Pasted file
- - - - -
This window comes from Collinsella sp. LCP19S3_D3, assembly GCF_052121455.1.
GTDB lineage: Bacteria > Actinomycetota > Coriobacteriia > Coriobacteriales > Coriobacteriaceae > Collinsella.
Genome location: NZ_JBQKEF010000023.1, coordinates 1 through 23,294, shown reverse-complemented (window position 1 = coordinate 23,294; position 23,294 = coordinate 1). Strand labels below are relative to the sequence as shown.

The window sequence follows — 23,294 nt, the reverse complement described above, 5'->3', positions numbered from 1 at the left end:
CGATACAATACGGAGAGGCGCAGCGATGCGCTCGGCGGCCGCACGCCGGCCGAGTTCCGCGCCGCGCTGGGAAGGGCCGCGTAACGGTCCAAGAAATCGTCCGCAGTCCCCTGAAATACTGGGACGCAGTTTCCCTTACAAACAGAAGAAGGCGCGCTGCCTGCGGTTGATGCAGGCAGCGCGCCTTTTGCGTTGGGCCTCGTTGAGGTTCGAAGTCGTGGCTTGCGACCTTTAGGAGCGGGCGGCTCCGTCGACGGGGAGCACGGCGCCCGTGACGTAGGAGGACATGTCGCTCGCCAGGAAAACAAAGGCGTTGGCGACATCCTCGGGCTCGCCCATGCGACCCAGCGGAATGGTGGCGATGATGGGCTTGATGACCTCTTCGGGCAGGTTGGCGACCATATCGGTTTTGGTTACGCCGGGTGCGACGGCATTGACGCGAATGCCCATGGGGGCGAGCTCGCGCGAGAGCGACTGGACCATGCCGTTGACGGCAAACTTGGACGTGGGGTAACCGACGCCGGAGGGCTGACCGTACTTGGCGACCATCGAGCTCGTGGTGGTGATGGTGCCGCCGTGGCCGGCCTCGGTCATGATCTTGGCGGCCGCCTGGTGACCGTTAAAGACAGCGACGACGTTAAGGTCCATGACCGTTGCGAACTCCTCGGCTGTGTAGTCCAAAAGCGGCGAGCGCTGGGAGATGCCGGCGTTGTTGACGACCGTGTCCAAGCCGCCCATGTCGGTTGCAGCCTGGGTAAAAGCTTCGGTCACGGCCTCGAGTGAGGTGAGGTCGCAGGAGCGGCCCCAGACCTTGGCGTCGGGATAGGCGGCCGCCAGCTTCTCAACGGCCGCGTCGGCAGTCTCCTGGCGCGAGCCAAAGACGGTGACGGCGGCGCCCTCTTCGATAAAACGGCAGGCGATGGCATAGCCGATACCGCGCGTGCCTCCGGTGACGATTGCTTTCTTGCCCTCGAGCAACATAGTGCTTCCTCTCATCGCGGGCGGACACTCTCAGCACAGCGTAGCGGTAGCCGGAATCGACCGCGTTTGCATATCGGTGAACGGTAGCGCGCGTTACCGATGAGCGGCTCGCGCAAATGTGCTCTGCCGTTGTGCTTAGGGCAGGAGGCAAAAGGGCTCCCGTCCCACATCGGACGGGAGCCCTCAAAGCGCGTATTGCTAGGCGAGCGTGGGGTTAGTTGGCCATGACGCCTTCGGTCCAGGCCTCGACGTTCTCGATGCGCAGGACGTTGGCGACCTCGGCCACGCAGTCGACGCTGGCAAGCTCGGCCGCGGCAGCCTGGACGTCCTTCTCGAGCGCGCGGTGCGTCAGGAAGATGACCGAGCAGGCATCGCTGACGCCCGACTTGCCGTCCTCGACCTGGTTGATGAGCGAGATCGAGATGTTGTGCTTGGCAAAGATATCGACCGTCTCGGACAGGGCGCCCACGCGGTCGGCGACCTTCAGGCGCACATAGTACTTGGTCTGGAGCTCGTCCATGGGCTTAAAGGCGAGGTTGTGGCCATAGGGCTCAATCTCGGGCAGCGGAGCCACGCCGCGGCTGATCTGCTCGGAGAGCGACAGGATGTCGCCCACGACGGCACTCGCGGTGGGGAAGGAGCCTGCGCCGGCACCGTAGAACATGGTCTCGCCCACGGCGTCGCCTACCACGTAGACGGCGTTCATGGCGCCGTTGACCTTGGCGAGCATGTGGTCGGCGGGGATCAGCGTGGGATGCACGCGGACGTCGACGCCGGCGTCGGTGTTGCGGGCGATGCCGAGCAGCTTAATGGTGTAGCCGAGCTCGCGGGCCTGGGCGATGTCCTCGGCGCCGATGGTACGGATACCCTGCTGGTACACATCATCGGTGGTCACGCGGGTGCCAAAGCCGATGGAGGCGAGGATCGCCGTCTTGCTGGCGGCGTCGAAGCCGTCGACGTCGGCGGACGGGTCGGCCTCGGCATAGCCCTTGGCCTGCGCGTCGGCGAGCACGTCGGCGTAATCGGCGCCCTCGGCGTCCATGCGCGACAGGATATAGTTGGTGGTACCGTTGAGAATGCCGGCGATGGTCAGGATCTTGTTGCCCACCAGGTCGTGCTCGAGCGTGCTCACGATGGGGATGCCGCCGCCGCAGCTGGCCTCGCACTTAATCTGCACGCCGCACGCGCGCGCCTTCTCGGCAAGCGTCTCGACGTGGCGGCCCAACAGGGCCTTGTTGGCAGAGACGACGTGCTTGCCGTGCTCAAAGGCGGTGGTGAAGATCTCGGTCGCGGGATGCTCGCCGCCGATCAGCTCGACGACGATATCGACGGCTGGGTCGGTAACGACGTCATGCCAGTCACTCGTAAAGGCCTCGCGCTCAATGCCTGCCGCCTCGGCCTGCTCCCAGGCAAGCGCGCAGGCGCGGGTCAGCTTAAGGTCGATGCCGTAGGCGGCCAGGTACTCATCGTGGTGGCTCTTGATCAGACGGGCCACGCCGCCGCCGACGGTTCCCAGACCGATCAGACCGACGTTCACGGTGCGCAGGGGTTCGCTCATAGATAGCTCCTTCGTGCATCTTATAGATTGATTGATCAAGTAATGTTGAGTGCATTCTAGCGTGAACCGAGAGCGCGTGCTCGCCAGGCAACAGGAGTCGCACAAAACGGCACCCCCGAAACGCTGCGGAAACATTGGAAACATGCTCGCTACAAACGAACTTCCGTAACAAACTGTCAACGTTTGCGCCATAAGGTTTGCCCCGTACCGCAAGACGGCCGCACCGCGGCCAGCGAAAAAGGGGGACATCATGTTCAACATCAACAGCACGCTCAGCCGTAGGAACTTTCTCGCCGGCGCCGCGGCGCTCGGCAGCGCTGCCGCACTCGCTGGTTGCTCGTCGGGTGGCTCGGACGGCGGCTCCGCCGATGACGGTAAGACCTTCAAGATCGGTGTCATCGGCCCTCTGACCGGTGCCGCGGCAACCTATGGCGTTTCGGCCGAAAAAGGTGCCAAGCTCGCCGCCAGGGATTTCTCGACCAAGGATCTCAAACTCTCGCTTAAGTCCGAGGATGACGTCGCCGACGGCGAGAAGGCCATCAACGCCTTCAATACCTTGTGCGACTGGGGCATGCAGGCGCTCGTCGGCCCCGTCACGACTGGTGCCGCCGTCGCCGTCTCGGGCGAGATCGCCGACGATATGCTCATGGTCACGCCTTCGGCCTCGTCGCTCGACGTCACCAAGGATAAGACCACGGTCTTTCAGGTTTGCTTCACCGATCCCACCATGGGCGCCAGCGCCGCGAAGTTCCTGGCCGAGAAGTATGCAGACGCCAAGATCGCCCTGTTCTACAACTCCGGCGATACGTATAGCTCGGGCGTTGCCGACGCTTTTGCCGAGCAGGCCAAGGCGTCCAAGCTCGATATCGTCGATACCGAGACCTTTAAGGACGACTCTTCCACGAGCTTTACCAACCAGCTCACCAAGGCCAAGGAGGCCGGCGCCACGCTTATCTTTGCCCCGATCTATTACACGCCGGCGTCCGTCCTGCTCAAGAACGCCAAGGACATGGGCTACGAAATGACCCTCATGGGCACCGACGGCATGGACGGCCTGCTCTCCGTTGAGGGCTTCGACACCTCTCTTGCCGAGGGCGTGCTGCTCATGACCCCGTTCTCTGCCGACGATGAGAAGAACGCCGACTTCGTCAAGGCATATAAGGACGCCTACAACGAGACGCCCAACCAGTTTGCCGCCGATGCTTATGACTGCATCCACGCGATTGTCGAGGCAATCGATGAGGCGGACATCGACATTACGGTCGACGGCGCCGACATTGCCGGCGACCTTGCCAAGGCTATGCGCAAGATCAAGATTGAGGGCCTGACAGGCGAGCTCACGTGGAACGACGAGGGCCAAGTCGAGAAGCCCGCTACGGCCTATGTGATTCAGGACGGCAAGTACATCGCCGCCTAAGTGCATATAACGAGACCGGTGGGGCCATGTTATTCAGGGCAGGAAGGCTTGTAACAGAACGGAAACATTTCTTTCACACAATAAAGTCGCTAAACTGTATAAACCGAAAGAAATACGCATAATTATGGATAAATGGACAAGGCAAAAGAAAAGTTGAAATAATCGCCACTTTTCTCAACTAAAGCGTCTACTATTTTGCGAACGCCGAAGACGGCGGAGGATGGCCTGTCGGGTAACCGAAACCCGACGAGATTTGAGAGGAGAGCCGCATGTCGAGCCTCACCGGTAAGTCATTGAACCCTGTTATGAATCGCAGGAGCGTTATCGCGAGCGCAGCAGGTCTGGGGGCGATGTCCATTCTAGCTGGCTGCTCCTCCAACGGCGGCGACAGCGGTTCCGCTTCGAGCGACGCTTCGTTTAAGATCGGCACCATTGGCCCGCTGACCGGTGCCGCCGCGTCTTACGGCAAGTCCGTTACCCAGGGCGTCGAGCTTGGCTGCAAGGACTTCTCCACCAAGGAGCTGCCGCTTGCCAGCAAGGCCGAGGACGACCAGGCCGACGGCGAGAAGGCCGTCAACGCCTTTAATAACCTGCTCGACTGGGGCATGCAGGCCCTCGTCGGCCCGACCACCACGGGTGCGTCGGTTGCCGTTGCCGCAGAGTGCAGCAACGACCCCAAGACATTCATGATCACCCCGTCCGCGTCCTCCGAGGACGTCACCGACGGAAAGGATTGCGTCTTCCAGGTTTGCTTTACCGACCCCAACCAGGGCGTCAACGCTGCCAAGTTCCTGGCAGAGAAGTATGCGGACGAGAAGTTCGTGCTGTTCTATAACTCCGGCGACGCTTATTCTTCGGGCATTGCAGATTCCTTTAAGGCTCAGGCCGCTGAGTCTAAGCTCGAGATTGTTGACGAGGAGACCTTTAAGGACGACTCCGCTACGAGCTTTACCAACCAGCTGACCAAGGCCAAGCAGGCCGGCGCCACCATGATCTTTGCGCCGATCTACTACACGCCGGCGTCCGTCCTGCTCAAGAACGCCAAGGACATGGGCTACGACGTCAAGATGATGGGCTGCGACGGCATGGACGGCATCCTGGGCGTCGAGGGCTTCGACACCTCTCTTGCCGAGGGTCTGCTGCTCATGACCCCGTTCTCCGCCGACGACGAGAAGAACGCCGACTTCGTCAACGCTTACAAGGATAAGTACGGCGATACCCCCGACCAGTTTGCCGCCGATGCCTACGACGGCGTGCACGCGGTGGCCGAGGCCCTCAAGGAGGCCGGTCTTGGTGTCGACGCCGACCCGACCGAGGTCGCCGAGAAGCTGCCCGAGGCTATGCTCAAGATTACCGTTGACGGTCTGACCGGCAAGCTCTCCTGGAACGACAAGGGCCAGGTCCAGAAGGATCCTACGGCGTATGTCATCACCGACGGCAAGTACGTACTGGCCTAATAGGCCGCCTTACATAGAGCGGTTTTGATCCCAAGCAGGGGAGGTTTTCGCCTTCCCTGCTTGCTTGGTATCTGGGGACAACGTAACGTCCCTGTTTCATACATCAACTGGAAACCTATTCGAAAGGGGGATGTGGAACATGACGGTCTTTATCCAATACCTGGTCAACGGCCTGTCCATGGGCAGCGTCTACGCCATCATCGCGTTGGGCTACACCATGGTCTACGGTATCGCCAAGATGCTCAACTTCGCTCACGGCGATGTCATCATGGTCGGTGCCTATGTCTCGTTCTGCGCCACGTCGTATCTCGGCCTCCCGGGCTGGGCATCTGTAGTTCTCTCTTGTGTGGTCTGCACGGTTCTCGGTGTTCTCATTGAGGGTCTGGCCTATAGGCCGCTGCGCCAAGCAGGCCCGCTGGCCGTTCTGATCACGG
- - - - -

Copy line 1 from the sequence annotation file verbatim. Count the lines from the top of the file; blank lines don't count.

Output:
This window comes from Collinsella sp. LCP19S3_D3, assembly GCF_052121455.1.